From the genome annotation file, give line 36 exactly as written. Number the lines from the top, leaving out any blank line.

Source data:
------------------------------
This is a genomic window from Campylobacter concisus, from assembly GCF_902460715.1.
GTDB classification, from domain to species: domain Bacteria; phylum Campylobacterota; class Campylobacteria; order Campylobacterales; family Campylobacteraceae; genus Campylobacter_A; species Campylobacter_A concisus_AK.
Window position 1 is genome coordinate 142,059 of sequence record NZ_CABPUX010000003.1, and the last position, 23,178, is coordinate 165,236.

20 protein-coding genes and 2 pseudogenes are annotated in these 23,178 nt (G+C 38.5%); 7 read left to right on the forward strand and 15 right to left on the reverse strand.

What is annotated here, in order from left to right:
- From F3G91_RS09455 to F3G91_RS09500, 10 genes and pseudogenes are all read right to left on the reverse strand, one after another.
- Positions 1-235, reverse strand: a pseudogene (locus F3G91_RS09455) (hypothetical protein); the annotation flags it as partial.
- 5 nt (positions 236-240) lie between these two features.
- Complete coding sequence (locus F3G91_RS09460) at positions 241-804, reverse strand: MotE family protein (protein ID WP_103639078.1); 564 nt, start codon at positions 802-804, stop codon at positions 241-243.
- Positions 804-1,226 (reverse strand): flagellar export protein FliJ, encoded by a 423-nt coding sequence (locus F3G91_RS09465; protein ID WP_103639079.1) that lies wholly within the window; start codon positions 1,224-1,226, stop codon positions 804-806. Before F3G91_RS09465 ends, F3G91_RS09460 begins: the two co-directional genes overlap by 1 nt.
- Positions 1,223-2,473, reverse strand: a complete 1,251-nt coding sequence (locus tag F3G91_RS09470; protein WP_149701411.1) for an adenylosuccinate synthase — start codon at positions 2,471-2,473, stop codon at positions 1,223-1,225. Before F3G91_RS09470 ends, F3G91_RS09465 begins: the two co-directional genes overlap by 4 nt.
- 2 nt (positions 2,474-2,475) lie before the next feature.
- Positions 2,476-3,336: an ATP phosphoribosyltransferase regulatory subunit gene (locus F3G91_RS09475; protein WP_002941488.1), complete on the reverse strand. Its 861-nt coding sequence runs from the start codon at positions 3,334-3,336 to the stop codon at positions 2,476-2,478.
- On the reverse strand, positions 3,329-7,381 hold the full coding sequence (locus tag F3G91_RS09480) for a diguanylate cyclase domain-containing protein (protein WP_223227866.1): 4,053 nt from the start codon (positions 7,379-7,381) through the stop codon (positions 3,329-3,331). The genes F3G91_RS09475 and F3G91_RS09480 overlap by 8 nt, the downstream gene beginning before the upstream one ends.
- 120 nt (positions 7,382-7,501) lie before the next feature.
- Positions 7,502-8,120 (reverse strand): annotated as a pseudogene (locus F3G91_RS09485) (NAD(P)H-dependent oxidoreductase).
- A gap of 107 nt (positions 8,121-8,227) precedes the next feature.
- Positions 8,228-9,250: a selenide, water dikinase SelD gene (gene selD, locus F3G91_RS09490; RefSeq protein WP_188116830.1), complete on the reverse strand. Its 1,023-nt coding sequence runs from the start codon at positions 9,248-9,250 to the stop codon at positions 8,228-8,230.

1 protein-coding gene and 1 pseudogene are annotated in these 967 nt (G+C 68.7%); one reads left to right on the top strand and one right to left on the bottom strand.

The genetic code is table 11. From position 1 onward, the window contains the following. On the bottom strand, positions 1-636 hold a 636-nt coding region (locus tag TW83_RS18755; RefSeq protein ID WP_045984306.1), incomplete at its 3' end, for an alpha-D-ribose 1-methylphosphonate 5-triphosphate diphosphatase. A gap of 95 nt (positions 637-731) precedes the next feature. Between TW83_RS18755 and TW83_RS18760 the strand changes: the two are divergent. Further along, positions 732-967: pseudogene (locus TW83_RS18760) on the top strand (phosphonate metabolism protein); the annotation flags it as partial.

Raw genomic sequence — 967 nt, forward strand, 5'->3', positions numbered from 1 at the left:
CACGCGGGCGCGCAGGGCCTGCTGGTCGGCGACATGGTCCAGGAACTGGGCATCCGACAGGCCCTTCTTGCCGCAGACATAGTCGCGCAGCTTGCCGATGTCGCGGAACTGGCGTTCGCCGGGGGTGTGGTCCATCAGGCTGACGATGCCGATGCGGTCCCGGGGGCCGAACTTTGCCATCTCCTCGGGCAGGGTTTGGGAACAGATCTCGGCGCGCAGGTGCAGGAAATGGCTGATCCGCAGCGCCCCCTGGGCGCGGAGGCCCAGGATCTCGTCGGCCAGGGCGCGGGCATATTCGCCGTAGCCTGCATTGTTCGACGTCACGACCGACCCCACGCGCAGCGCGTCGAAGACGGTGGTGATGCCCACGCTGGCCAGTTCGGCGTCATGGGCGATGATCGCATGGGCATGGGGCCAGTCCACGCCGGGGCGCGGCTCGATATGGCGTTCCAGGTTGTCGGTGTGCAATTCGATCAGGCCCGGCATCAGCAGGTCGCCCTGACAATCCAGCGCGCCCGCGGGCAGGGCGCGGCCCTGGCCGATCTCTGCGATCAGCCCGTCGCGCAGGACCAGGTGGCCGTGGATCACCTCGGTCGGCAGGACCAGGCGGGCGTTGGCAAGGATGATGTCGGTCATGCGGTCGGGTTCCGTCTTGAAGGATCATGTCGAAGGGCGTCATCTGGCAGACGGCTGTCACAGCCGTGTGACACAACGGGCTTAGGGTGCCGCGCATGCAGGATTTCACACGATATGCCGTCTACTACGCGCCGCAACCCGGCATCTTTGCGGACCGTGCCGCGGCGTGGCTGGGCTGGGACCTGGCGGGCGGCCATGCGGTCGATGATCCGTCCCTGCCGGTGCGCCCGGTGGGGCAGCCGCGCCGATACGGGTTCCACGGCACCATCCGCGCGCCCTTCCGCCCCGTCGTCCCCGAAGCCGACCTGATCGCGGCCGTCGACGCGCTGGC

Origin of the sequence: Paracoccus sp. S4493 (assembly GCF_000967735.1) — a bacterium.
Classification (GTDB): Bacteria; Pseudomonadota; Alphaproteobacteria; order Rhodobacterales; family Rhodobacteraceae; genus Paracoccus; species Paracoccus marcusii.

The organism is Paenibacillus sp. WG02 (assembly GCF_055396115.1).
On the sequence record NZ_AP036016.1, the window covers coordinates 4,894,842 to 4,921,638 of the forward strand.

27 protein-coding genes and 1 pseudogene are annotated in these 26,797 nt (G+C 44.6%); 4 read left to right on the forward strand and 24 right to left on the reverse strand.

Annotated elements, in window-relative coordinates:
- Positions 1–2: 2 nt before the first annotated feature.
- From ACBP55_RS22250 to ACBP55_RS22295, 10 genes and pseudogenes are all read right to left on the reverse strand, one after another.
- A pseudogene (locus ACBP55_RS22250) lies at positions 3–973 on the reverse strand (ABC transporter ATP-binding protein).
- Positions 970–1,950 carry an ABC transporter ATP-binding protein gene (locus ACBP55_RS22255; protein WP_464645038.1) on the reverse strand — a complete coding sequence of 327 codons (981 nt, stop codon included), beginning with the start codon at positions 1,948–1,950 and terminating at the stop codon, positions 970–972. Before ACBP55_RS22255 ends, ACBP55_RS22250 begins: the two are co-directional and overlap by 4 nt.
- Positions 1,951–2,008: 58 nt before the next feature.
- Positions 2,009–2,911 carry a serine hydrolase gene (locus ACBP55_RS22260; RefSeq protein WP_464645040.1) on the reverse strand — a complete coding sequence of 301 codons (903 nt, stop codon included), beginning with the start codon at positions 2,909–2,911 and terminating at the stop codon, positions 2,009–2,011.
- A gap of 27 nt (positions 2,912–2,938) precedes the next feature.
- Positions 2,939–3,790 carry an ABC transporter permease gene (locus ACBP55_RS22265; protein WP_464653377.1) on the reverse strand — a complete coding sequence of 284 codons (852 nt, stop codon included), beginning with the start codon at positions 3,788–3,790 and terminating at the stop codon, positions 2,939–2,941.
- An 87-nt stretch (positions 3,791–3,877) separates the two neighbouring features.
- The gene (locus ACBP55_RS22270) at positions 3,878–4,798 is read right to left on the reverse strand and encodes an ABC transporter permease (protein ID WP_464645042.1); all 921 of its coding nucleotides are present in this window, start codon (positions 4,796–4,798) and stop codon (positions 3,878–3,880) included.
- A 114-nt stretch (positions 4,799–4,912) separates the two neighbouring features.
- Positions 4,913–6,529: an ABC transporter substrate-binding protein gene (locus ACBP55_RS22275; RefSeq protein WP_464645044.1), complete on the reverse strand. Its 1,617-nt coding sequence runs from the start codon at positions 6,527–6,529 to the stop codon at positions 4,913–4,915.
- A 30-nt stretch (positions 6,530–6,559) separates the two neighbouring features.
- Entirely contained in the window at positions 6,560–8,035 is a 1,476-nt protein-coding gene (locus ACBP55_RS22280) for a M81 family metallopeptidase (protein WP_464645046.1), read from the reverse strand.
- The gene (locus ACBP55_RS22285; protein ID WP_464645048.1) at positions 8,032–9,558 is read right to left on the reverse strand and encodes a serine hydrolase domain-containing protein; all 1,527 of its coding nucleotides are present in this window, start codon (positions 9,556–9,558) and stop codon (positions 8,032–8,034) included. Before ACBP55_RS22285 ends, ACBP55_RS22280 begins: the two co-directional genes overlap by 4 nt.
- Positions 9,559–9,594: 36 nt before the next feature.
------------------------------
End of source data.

- Positions 2,939–3,790 carry an ABC transporter permease gene (locus ACBP55_RS22265; protein WP_464653377.1) on the reverse strand — a complete coding sequence of 284 codons (852 nt, stop codon included), beginning with the start codon at positions 3,788–3,790 and terminating at the stop codon, positions 2,939–2,941.